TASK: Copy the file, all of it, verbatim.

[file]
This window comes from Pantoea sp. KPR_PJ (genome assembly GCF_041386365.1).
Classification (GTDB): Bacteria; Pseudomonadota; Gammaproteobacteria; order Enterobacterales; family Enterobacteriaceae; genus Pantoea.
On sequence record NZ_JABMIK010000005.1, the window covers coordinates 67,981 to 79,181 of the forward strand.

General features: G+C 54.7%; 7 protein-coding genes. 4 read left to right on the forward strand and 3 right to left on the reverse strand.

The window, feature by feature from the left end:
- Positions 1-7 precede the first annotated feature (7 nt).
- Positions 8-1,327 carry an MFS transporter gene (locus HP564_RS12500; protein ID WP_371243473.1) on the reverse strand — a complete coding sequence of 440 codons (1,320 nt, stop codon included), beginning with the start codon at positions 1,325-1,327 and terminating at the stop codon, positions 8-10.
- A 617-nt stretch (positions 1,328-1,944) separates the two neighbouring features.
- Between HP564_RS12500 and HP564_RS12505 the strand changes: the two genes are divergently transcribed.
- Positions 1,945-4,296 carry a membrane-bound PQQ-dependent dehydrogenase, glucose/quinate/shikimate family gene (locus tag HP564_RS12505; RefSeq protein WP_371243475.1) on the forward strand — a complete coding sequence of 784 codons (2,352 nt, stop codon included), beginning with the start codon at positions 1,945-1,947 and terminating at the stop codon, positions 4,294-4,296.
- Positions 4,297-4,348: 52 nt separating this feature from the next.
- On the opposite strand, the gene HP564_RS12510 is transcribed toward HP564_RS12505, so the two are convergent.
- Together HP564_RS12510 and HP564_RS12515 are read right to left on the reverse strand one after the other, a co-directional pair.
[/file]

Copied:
This window comes from Pantoea sp. KPR_PJ (genome assembly GCF_041386365.1).
Classification (GTDB): Bacteria; Pseudomonadota; Gammaproteobacteria; order Enterobacterales; family Enterobacteriaceae; genus Pantoea.
On sequence record NZ_JABMIK010000005.1, the window covers coordinates 67,981 to 79,181 of the forward strand.

General features: G+C 54.7%; 7 protein-coding genes. 4 read left to right on the forward strand and 3 right to left on the reverse strand.

The window, feature by feature from the left end:
- Positions 1-7 precede the first annotated feature (7 nt).
- Positions 8-1,327 carry an MFS transporter gene (locus HP564_RS12500; protein ID WP_371243473.1) on the reverse strand — a complete coding sequence of 440 codons (1,320 nt, stop codon included), beginning with the start codon at positions 1,325-1,327 and terminating at the stop codon, positions 8-10.
- A 617-nt stretch (positions 1,328-1,944) separates the two neighbouring features.
- Between HP564_RS12500 and HP564_RS12505 the strand changes: the two genes are divergently transcribed.
- Positions 1,945-4,296 carry a membrane-bound PQQ-dependent dehydrogenase, glucose/quinate/shikimate family gene (locus tag HP564_RS12505; RefSeq protein WP_371243475.1) on the forward strand — a complete coding sequence of 784 codons (2,352 nt, stop codon included), beginning with the start codon at positions 1,945-1,947 and terminating at the stop codon, positions 4,294-4,296.
- Positions 4,297-4,348: 52 nt separating this feature from the next.
- On the opposite strand, the gene HP564_RS12510 is transcribed toward HP564_RS12505, so the two are convergent.
- Together HP564_RS12510 and HP564_RS12515 are read right to left on the reverse strand one after the other, a co-directional pair.